By Stephanie Nelson
Ok, ok... So there’s no fire, but I got your attention didn’t I? If I had titled this #eventstatus something like "Paper Clutter During a Quarantine," I bet you would have just scrolled on past.
As an event planner, one of the comments I get regularly is, “You must be so organized. You have to be in order to plan such elaborate events.”
Ummm...smile and wave boys, smile and wave. If you know me, please stop laughing at this thought. Seriously, I can hear you all snorting with laughter. I am here during this quarantine, to officially say: "Hi, my name is Stephanie and I have a paper organization problem."
Y’all this was my desk at home:
When we moved to our house nine years ago, I thought the desk being in the kitchen was going to be a great motivator for me to keep our paper in check. I was wrong. But somewhere around 2015, I stopped caring about what people think. Then, I got my dream job and that paper control issue transferred to my office (which drives my uber-neat and ultra-organized office mate Brittany, absolutely insane. Sorry, Britt!).
In an effort to better myself during this quarantine, I decided to take a paper clutter “Mini-Boot Camp”. This is what we are supposed to do, right? Use this time to better ourselves? Clean out our closets? Get rid of the things weighing us down? Yes! I can do this! (Right? Anyone? Friends?)
So, with large glass of wine in hand, I started collecting all of my paper from around the house. That’s right. All of it.
Those papers in the filing cabinet upstairs? Yep.The kids' old art projects and schoolwork? Yep. Twenty years' worth of neatly organized tax documents? Yep. The random piles of “I don’t know what to do with this but surely I’ll need it” papers? Yep, even those. Everything piled on any surface, even if I don’t know what that pile is? For SURE.
I used the dining room as my collection point. There were a couple of reasons for this:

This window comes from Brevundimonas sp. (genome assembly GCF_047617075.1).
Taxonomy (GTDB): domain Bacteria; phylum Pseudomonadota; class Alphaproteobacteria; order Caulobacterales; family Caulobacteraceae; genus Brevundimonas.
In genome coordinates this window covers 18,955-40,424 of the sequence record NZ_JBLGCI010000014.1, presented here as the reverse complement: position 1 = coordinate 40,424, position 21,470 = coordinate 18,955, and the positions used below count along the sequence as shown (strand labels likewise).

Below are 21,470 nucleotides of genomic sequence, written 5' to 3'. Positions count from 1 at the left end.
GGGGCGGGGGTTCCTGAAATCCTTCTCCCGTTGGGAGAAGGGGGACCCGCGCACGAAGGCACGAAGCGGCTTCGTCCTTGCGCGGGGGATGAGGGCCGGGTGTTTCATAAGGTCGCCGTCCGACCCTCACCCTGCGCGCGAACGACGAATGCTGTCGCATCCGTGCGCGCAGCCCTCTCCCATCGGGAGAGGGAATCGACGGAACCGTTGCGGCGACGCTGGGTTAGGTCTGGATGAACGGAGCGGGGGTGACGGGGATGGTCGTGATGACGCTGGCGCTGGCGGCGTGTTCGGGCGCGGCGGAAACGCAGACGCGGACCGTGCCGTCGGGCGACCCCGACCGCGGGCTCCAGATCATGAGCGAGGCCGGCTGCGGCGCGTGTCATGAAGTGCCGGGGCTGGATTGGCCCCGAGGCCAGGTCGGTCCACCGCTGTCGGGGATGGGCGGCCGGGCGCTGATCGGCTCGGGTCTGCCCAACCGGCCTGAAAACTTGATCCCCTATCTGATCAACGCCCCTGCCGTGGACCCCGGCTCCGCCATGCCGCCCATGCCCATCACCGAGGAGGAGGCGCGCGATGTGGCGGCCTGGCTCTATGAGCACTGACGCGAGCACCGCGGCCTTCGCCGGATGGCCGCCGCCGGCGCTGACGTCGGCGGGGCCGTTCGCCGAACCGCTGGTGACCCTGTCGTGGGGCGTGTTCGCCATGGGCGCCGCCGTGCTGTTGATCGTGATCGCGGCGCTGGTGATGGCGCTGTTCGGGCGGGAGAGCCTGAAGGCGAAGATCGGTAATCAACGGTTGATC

Once I collected ALL of the papers, the sorting could begin. It was at this point I called my mother, who has been in banking for all of my 40+ years of life, to confirm which financial papers to save. Evidently, that whole "don’t save taxes older than seven years" is true! Same with bank statements. In fact, most banks don’t save statements longer than five years. That means it is so rare that anyone looks at bank statements from more than five years ago, that most banks don’t even keep them!
It quickly became apparent that I was going to need a paper shredder. So I went to an office supply store’s website and promptly ordered said shredder. Luckily it was on sale, I could pick it up that day, and it could be brought to my car.
I sorted all the documents/papers/junk into categories and, one by one, began tackling each pile. This part of the process took approximately three days to work through. The consultant I was using recommended setting a timer and working for 15 minute intervals, but I just dove in and worked until I was tired of sorting. I found I became more ruthless with “needing” to save something when I was deep in purge mode and wanting to power through to get done.